3. PASSWORDS: Should parents know their child’s password for cell phones and technology and isn’t that an invasion of privacy?
I realize this is a slippery slope, but assuming you have a solid, trusting relationship with your child, yes. My children got their cell phones when they started middle school and they needed to give me their passwords on their phones every time they changed them.
Morals are developing and it’s okay if a child knows their parents know their passwords.
A child thinking, “I wonder what my parents will think of this post?” isn’t such a bad thing. Knowing the passwords let the child know that you will be checking periodically.
This isn’t at all about invading your child’s privacy; it’s about teaching them how to navigate this new tool they’ve been given. I’ve heard it been called, The Trust But Verify System — meaning, “I trust you at the age you are, and will make sure you are using the technology in an appropriate way for your age.” It’s not spying; it’s participating and dialoging. Make sure, though, that your intention is to only teach respectfully, not snoop.
4. EXAMPLE: Be a model digital citizen and teach your children how to be media literate. Should parents monitor and control their own use?
Of course! We are our child’s best teacher. It’s not what we say, it’s what we do. If I don’t want my child to text while driving, then I must not text while driving. If I don’t want my child to answer their phone or text during dinner, then I better not bring my phone to the dinner table. If I don’t want them to have their ringer on in the movie theater, then I better have mine on silent. Kids emulate everything we do! If you are struggling with your own adult screen time management, check out Self Control app.
5. SET YOURSELF UP FOR SUCCESS: Ideas to help with usage and over usage?
- Avoid “Technoference”! Don’t let media use interfere with family relationships, particularly at mealtimes, playtime and bedtime.
- Create “No Phone Zones.” For example, our No Phone Zone is any dining table during any meals anywhere.
- Utilize “Tech Time Outs,” which could mean “No tech Tuesdays” OR “Tech-free Fridays”.
- Establish “Unplugged Times” for whole family. Examples may include family vacations, Sunday night family movie night, family game nights, and certain family excursions.
- Responsibilities such as homework and chores always first, then screen time privileges.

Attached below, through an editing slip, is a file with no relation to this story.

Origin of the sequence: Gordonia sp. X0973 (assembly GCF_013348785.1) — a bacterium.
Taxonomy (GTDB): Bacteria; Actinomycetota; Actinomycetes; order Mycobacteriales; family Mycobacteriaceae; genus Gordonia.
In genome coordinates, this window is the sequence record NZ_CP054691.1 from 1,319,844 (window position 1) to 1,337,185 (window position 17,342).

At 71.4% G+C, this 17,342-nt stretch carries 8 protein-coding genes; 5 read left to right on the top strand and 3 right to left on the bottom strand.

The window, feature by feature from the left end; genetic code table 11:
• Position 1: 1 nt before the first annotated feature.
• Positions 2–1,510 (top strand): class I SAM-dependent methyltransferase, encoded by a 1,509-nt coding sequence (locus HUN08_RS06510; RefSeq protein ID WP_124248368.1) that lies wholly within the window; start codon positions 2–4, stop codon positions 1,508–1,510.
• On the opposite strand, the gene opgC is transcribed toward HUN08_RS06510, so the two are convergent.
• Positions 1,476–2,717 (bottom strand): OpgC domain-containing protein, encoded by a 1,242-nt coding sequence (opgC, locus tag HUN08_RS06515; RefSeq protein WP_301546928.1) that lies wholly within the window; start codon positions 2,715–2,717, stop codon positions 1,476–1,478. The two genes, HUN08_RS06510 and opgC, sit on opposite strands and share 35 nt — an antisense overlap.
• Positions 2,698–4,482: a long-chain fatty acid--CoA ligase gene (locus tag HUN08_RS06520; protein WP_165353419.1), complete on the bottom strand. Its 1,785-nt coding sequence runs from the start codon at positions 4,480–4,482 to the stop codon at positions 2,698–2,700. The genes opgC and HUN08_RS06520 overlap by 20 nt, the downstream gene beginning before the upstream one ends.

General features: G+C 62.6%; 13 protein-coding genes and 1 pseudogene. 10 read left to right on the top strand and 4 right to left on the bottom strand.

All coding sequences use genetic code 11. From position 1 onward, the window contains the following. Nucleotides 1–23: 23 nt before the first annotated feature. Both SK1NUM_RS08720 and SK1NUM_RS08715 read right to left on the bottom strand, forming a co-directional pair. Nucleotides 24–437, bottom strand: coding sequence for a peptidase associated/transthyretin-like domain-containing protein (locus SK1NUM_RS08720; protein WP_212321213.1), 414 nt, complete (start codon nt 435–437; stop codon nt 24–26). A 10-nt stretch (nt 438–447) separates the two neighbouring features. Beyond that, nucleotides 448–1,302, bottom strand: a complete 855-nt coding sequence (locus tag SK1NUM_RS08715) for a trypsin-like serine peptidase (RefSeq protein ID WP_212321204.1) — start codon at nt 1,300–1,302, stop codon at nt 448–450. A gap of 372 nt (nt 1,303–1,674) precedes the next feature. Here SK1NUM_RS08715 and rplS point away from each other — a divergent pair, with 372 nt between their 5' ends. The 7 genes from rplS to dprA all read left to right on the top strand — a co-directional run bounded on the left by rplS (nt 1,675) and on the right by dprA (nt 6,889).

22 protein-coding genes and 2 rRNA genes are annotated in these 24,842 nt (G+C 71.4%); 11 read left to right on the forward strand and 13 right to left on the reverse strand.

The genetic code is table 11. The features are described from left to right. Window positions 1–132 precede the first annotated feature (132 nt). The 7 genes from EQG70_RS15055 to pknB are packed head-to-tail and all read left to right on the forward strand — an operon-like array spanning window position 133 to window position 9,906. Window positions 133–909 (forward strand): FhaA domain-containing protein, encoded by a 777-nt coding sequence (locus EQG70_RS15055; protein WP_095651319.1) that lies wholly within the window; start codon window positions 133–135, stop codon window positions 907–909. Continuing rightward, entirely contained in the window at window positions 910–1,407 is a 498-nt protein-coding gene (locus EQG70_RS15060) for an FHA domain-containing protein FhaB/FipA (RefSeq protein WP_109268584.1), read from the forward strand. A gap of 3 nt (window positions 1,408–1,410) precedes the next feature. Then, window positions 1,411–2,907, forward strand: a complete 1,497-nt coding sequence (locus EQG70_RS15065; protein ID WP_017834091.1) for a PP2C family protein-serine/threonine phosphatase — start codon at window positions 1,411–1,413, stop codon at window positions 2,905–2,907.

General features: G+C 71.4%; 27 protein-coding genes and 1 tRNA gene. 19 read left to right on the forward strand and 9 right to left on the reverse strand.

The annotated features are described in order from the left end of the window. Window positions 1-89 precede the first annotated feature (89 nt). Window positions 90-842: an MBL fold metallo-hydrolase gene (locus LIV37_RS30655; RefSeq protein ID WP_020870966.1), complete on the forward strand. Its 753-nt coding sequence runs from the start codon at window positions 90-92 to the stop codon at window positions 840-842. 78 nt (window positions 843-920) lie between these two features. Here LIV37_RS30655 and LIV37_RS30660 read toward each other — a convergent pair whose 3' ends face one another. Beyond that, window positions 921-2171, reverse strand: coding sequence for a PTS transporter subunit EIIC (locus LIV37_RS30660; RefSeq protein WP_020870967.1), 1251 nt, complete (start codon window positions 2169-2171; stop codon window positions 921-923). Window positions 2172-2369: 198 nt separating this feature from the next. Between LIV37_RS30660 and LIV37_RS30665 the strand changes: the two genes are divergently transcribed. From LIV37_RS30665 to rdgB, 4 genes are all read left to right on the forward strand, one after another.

- Dock devices at the docking station at a certain time each evening, for example downstairs in the kitchen by 9 p.m.
- Be “friends” with your children on social media sites (ie: Instagram, Sinsta, Trinsta, Snap Chat, Twitter, etc. so you can see what gets posted and use them as learning opportunities.
Media should work for you and work within your family values and parenting style.
When media is used thoughtfully & appropriately, media can enhance daily life.
But when used inappropriately or without thought, media can displace many important activities such as face-to-face interaction, family-time, outdoor-play, exercise, unplugged downtime and sleep. By creating a Personalized Family Media Use Plan, you can be aware of when you are using media to achieve your purpose. This requires parents and users to think about what they want those purposes to be. The tool below will help you to think about media and create goals and rules that are in line with your family’s values.
The AAP – The American Academy of Pediatrics (largest group of pediatricians) –
published an interactive, online tool so families can create a personalized Family Media Use Plan: www.healthychildren.org/mediauseplan
What’s most important is that parents be their child’s “media mentor.” That means teaching them how to use it as a tool to create, connect and learn. The key is mindful use of media within a family. These tech talks might be some of the toughest and most important talks you’ll ever have with your kids, and certainly ones that are on-going.
On a side note, the best tool to review everything digital: Common Sense Media (website or phone app).